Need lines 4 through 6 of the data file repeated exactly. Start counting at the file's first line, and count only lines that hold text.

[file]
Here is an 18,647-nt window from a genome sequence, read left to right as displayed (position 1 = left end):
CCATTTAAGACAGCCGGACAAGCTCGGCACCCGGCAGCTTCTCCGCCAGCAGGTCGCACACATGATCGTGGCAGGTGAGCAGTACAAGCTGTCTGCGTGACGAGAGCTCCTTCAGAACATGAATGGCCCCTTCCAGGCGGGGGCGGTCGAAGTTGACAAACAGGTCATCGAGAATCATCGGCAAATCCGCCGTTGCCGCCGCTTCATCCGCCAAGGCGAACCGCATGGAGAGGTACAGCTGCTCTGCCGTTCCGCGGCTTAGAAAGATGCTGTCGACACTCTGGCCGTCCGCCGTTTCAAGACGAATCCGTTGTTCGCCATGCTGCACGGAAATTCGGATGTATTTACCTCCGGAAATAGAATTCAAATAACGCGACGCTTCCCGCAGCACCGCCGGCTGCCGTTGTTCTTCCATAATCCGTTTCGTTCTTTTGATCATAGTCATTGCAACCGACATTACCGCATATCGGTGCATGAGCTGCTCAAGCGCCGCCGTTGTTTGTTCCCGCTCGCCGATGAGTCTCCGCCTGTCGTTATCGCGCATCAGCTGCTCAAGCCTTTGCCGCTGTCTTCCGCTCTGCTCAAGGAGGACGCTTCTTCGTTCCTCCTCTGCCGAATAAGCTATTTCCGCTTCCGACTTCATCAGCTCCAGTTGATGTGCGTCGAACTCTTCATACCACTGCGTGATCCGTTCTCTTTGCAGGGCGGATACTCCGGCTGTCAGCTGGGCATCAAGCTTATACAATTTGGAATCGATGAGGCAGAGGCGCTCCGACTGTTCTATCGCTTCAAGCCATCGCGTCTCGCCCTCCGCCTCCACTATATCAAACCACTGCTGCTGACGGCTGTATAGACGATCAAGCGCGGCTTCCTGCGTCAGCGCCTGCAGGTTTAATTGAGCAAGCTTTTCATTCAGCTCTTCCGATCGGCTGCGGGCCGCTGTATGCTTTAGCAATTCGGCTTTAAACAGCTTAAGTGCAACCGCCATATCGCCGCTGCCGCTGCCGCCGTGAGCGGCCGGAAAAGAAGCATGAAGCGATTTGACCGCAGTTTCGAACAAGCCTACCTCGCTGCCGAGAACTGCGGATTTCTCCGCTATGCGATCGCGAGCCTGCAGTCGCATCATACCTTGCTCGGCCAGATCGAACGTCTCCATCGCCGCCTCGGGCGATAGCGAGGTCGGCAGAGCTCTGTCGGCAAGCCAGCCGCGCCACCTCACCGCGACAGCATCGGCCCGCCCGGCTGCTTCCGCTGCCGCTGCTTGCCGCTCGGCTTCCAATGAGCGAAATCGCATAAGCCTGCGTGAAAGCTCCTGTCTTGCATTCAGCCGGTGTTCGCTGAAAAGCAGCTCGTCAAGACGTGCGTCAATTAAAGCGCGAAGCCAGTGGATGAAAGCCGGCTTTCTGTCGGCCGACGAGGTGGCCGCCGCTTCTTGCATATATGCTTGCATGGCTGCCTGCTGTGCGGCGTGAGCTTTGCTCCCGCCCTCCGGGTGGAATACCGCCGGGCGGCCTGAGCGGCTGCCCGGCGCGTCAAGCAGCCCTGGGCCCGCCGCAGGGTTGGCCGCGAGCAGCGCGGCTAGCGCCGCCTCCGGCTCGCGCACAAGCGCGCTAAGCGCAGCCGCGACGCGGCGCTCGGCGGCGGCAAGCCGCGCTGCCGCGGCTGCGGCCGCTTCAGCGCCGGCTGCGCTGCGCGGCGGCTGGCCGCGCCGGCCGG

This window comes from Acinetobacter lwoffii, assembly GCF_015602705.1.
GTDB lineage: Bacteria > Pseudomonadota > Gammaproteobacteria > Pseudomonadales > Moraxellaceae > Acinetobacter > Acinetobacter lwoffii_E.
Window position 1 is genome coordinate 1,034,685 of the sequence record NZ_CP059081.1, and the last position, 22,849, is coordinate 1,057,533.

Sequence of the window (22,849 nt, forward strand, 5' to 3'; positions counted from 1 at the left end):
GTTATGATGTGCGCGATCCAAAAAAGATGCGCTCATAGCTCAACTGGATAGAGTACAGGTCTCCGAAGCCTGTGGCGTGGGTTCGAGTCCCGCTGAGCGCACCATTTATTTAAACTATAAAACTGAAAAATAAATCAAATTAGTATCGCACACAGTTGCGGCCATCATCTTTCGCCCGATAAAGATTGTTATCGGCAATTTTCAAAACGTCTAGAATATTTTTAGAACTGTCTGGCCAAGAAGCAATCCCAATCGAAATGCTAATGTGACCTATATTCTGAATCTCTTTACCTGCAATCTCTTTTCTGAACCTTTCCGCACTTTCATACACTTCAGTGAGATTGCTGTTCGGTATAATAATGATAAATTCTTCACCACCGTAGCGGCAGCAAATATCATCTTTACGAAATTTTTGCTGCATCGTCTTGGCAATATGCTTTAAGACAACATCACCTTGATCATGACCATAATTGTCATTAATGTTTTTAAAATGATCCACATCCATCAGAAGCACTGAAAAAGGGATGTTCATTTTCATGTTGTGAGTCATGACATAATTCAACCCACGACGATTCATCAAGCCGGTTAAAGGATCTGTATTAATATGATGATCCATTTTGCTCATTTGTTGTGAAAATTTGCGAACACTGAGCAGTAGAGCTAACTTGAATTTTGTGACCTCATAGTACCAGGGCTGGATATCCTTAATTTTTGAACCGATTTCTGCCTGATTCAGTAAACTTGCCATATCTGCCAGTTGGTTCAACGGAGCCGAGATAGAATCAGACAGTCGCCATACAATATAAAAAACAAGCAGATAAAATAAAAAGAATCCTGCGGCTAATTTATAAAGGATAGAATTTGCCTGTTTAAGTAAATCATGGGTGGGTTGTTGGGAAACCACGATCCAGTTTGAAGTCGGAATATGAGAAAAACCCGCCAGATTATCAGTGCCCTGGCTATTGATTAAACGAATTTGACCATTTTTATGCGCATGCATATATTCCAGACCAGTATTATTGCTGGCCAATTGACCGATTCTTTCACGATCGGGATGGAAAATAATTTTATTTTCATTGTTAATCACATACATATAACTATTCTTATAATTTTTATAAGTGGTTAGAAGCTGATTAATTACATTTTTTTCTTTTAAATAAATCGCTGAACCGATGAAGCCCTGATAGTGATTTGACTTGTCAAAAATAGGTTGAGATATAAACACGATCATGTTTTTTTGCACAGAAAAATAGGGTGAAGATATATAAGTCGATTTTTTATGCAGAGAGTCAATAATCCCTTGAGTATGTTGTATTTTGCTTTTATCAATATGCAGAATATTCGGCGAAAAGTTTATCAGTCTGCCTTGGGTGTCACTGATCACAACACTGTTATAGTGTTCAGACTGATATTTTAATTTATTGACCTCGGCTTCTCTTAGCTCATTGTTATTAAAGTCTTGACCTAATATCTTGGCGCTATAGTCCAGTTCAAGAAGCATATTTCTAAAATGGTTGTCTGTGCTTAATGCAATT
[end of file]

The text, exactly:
GTDB lineage: Bacteria > Pseudomonadota > Gammaproteobacteria > Pseudomonadales > Moraxellaceae > Acinetobacter > Acinetobacter lwoffii_E.
Window position 1 is genome coordinate 1,034,685 of the sequence record NZ_CP059081.1, and the last position, 22,849, is coordinate 1,057,533.

Sequence of the window (22,849 nt, forward strand, 5' to 3'; positions counted from 1 at the left end):